As a work from home mom, I have the television on pretty much all day. The only time it goes off is when the baby is napping and I rush to my computer to get some work done. The ironic thing is that I’m not a huge TV watcher. I have a couple of shows that I enjoy, but my vice is more iPad or internet related. Before Lyla, I hardly ever had it on. If I wanted background noise, I was much more likely to gear up Pandora and have music playing. Things changed when I had a newborn and was nursing, pumping, holding the baby, repeat, pretty much 24 hours a day. HGTV became my mindless company as I wearily navigated these weeks in zombie mode. Fast forward 10 months, and the routine has changed, but my cable companion has managed to stay intact.

Two weeks ago I went to stay with my aunt for a long weekend getaway. Three nights in, my mom and aunt got hit with what we think was food poisoning and were down for the count for about 24 hours. Mom was laid up in the den downstairs and my aunt in her bedroom: where both of the televisions are in the house. Since we weren’t sure if it was food or illness related, my job was to keep Lyla away from any potential germs. We were quarantined to the kitchen and dining room area. We went about our normal routine: playing, breakfast, more playing, bottle, nap. About lunch time I realized that the day just seemed to be dragging on. We had even gotten out of the house for a ginger-ale run in an attempt to be useful but also entertain ourselves. Every time I would glance at the clock that feeling of “I can’t believe it’s only blank o’clock” would hit. The last time I had experienced this was when I was working a secretary job that I detested. The difference this time was that it wasn’t a feeling of “this is awful, get me out of here”. It was actually refreshing to not have the day fly by as it typically would.

It’s not the tv’s fault, or the internet, or our jobs, or plans with friends, or errands, but whether at work or at play it seems that too many of us are just rushing through our days. If we have a free minute, we don’t relax and take in the small chance for a breather, we grab the remote or our phones for some distraction and stimulation. I hear so often when talking about young children “time please slow down” and “they just grow so fast”. There is no doubt that kids change quickly and in a blur they’re already a year old, starting school, etc. We can’t control this, but we have more power than we realize. I can remember being home on summer break during elementary school and how slow the days would seem. Boredom was a frequent occurrence. When was the last time you said the words “I’m bored”? Doesn’t it sound so appealing? As an adult, you would almost feel guilty to mutter such a phrase.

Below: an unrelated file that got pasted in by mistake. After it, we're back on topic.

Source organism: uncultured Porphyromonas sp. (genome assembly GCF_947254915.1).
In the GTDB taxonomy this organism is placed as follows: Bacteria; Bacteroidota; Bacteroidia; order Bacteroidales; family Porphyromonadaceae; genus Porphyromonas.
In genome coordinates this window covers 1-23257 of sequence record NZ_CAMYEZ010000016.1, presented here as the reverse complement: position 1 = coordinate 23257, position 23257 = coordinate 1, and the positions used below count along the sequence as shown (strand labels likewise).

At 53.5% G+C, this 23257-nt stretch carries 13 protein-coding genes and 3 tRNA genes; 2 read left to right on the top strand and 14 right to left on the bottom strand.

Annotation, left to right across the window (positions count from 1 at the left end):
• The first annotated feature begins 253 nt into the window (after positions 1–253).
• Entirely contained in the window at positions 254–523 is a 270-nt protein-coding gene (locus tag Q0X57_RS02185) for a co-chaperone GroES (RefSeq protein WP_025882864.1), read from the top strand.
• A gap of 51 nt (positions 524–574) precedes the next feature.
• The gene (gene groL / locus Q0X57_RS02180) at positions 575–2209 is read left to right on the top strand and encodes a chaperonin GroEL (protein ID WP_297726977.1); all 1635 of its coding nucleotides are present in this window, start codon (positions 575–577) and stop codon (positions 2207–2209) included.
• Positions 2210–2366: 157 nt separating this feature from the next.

Everyone needs their occasional mindless binge watching session. And I’m not saying I want to move off the grid and stationary bicycle my own electricity, but I could definitely do with a little tech detox. I’ve realized that slowing my days down is possible. It’s little changes like sitting down as a family for dinner, putting our phones away on the weekends, getting outside, living in the moment, and eliminating random distractions that can make a huge difference in the pace of the day.

Any tips on setting a slower pace?

 

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2 Comments on What I Realized After a Day Without TV

  1. It is amazing how much we depend on electronic devices to be a huge part of our down time distraction instead of picking up a book (not kindle) and sitting and reading for a while. Or, just relaxing without the noise factor. I am very guilty of having the tv on at all hours whether I am watching it or hearing it from another room.

    • Exactly! It becomes such a habit to just immediately click the tv on. I haven’t read a book since Lyla was born and am hoping to get back on the wagon very soon.

      Thanks for reading!!

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